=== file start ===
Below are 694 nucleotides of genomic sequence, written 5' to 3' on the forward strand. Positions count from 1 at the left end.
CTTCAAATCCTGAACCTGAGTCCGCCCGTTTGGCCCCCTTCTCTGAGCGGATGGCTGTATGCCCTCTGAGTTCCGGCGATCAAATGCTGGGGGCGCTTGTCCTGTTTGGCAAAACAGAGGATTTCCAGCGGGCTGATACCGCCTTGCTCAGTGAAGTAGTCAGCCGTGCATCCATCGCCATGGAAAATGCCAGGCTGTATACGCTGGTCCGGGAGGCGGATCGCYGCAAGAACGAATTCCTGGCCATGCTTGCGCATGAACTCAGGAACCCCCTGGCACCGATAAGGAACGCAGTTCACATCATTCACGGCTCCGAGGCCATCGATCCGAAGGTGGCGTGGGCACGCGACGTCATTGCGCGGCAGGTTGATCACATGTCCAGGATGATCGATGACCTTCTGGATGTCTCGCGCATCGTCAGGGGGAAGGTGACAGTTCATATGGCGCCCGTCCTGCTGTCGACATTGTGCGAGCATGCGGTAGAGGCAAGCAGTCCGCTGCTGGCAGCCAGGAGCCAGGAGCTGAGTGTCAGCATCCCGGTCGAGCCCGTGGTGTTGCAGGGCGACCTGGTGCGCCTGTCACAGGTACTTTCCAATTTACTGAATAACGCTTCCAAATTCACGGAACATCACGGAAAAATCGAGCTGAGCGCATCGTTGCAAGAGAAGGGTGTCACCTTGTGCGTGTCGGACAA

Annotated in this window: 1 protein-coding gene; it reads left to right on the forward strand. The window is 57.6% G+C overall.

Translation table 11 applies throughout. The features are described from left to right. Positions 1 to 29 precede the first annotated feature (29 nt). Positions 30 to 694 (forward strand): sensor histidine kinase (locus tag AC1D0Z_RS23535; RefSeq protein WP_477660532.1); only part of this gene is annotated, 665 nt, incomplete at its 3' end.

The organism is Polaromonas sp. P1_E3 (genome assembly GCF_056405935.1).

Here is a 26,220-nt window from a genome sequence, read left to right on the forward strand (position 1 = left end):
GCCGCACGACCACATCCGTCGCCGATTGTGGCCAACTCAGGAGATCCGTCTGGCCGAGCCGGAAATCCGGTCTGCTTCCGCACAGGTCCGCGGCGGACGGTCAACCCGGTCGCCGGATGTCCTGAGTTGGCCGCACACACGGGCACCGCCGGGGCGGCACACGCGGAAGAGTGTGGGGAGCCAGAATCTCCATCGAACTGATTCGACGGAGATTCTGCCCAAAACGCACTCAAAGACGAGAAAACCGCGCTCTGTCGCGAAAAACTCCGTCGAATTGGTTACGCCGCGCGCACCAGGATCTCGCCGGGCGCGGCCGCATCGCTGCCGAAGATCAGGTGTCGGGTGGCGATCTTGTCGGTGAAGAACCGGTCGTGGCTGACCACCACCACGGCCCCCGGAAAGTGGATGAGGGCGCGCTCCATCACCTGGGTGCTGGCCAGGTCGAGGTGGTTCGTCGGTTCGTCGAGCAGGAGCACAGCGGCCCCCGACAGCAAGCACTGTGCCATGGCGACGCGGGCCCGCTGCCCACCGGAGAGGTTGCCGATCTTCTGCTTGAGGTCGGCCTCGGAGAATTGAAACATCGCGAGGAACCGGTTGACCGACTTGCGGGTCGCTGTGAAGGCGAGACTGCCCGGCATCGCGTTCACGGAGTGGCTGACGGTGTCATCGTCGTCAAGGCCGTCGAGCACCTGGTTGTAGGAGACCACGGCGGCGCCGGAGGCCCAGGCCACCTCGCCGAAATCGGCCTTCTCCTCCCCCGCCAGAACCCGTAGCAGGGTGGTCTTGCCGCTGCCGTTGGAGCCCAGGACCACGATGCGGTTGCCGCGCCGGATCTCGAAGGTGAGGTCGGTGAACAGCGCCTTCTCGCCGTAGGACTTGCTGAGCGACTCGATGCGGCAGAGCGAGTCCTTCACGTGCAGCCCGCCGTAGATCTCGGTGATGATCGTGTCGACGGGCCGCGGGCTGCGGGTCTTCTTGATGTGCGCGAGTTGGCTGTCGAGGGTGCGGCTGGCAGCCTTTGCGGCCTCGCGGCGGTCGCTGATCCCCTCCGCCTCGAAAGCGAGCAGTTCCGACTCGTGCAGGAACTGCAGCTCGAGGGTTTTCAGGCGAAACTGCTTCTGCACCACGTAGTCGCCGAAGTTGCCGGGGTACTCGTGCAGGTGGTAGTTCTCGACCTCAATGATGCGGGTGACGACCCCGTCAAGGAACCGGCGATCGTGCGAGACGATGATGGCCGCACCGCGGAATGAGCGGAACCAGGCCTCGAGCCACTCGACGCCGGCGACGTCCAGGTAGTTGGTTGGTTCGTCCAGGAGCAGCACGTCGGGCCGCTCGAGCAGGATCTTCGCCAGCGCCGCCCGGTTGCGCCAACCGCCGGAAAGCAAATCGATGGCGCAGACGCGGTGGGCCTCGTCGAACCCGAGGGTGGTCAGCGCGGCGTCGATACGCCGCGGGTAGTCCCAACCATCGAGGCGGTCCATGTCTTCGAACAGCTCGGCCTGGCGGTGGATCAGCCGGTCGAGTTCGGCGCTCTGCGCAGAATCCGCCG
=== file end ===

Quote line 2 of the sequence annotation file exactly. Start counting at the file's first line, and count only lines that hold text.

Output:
CTTCAAATCCTGAACCTGAGTCCGCCCGTTTGGCCCCCTTCTCTGAGCGGATGGCTGTATGCCCTCTGAGTTCCGGCGATCAAATGCTGGGGGCGCTTGTCCTGTTTGGCAAAACAGAGGATTTCCAGCGGGCTGATACCGCCTTGCTCAGTGAAGTAGTCAGCCGTGCATCCATCGCCATGGAAAATGCCAGGCTGTATACGCTGGTCCGGGAGGCGGATCGCYGCAAGAACGAATTCCTGGCCATGCTTGCGCATGAACTCAGGAACCCCCTGGCACCGATAAGGAACGCAGTTCACATCATTCACGGCTCCGAGGCCATCGATCCGAAGGTGGCGTGGGCACGCGACGTCATTGCGCGGCAGGTTGATCACATGTCCAGGATGATCGATGACCTTCTGGATGTCTCGCGCATCGTCAGGGGGAAGGTGACAGTTCATATGGCGCCCGTCCTGCTGTCGACATTGTGCGAGCATGCGGTAGAGGCAAGCAGTCCGCTGCTGGCAGCCAGGAGCCAGGAGCTGAGTGTCAGCATCCCGGTCGAGCCCGTGGTGTTGCAGGGCGACCTGGTGCGCCTGTCACAGGTACTTTCCAATTTACTGAATAACGCTTCCAAATTCACGGAACATCACGGAAAAATCGAGCTGAGCGCATCGTTGCAAGAGAAGGGTGTCACCTTGTGCGTGTCGGACAA